Another book I would really recommend is The Rice Mother by Rani Manicka.  I read it last year, which tells you how much I must love it that I can still remember it now!  It is grim but well written that you can just about bear the misery.  There are some themes in it, such as rape and torture/violence that I found really hard to stomach at parts, but seriously, this is an absolute must read.  There were times that I exclaimed out loud, and I even had a nightmare based on a specific scene in the book!  My hubby told me to stop reading it as it was clearly affecting me, but I just couldn’t stop.  I loved the writing style of the author, and plus, much of the story is set in Malaysia (think it begins in Sri Lanka initially).  Malaysia’s a country I totally love, having spent some months living there in the recent past, and so it was great to read bits of the country’s history, particularly under the Japanese occupation. The story focuses on particular characters from different generations within one particular family.  I read her other novel Touching Earth and thought it was awful.  I just didn't find it a good read and didn't feel that it was written well.  The author herself said at the beginning of the book that those looking for something similar to The Rice Mother won't find it in Touching Earth and perhaps shouldn't read it.  I almost wish I'd taken her advice  Roll Eyes

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« Reply #18 on: Dec 26, 2008 06:02 AM »

Quote
There are some themes in it, such as rape and torture/violence that I found really hard to stomach at parts, but seriously, this is an absolute must read.  There were times that I exclaimed out loud, and I even had a nightmare based on a specific scene in the book!

ahhhhghhh!!! ur kidding!! i would never be able to stomach something like that. i just hate watching/reading stuff like that on purpose. life is already too depressing!  :'( i get nightmares from things too and then for life i'm freaked out walking to my car or something!!
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« Reply #19 on: Dec 26, 2008 01:35 PM »

Assalaamu Alaykum, all.

I have a dumb question:  The Time Traveler's Wife--is it science fiction?  Or is it just one of those books that sounds like it's scifi and it's not...

(Just noticed the hobbit hole at the top of this board!  I love it!)

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« Reply #20 on: Dec 26, 2008 07:02 PM »

ws,

I love watching scifi but somehow I can't get into it reading it. Just seems so crazy and out there reading it...like fantasy... which is another genre I can't really get into either. I think I needssss a trip to the library sooon!!  reader
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« Reply #21 on: Dec 28, 2008 05:04 AM »

salam

Started reading Hope and Despair by Monia Mazigh (wife of Maher Arar).  It was released just in november.  Very captivating.  Especially that I have been following the story from the beginning.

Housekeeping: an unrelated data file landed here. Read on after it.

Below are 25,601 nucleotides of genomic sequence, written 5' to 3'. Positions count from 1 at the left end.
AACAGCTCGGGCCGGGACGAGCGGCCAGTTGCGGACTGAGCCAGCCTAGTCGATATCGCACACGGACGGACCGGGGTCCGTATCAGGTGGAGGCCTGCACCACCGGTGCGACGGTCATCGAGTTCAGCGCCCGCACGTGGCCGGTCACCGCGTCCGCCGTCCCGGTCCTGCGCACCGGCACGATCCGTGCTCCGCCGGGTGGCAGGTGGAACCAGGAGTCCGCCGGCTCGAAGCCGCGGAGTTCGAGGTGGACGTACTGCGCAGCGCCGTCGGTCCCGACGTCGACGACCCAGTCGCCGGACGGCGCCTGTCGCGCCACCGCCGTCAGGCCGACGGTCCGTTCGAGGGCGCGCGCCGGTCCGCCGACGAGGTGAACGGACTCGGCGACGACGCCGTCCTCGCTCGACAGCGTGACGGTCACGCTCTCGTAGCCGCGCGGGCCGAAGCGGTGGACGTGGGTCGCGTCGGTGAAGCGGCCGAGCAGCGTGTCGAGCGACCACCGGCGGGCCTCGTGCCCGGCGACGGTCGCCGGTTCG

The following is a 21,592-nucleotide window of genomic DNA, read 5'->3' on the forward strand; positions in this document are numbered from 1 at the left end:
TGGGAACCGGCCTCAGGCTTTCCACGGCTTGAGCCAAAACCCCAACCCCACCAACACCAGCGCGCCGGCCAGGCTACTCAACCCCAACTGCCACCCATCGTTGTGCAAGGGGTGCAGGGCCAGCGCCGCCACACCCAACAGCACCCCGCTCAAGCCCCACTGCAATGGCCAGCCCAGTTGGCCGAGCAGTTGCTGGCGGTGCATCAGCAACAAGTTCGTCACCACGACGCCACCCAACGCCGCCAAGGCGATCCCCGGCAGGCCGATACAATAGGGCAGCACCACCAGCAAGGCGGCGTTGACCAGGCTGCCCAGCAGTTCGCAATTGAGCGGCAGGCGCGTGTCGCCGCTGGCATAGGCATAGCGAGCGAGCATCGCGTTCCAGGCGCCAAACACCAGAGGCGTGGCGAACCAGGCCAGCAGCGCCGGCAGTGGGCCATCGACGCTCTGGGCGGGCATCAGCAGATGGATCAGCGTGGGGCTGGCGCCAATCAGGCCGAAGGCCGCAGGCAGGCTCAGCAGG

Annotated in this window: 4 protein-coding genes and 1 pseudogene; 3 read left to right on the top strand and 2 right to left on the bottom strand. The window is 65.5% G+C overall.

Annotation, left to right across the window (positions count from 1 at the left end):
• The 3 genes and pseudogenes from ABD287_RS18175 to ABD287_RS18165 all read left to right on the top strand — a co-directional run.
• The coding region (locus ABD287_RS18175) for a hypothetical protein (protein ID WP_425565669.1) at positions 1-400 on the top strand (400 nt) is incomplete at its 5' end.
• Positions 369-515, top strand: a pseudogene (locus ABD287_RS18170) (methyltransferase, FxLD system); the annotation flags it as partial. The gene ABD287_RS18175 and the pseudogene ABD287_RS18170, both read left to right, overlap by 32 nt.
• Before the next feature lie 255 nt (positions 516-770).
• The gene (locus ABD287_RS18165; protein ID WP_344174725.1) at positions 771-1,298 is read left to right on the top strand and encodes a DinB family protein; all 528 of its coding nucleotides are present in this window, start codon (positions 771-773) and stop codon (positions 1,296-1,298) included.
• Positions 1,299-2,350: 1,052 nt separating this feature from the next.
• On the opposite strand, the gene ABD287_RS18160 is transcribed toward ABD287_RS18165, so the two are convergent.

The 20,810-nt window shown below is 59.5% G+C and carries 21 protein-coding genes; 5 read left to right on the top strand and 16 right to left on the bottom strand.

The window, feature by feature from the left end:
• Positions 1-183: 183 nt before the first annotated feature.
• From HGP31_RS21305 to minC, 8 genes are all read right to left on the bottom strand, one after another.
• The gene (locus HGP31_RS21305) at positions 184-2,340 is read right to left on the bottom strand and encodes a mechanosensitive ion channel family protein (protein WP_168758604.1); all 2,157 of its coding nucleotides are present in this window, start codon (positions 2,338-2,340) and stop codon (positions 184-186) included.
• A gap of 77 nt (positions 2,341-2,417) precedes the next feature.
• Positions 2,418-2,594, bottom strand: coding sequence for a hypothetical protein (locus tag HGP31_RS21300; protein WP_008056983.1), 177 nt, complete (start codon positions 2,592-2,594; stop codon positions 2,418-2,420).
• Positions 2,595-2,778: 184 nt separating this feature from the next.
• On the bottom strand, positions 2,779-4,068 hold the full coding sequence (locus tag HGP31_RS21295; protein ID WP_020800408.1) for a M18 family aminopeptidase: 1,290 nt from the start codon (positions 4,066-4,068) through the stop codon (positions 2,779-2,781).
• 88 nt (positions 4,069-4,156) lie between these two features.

wassalam
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« Reply #22 on: Dec 28, 2008 09:48 AM »

i think it falls under scifi... but there are no aliens Smiley  it's kinda very icky gooey romantic  loveshower

the concept is scifi... that time isn't as linear as we perceive it to be, at least not for everyone. 
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« Reply #23 on: Dec 31, 2008 06:11 AM »

As-salaamu alaykum,
My reading list is incredibly boring to my family members, but I'm a big fan of memoirs, health & and informational books.
Like:

1) Seven Habits of...(finally read it)
2) Three Cups of Tea (gotta read it, inspirational)
3) In the Footsteps of the Prophet (by Tariq Ramadan, haven't finished it yet).
4) And some books on Chinese medicine, Tibb, etc...

Not so into fiction, but the last one I read was "Change of Heart" by J. Picoult

All I can think of for now...

"My Lord! Increase me in knowledge." (Qur'aan 20.114)
"Our Lord! We believe, so forgive us, and have mercy on us, for You are the Best of all who show mercy!" (23:109)
"And hold fast, all together, by the rope which Allah (stretches out for you), and be not divided among yourselves..."(3:10)
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« Reply #24 on: Jan 06, 2009 10:53 AM »

Asalaamu Alaikum  bro

Quote
In the Footsteps of the Prophet (by Tariq Ramadan, haven't finished it yet).

Interesting, this is on my to read list. Let us know what you make of it.


On a side note, where do you guys read?


In London, I used to read all the the time on the Tube but now that I tend to drive more I find my reading time cut down drastically!!


Maybe I should invest in that Amazon Kindle thingymejig....anyone got one of those yet??

Say: "O ye my servants who believe! Fear your Lord, good is (the reward) for those who do good in this world. Spacious is God's earth! those who patiently persevere will truly receive a reward without measure!" [39:10]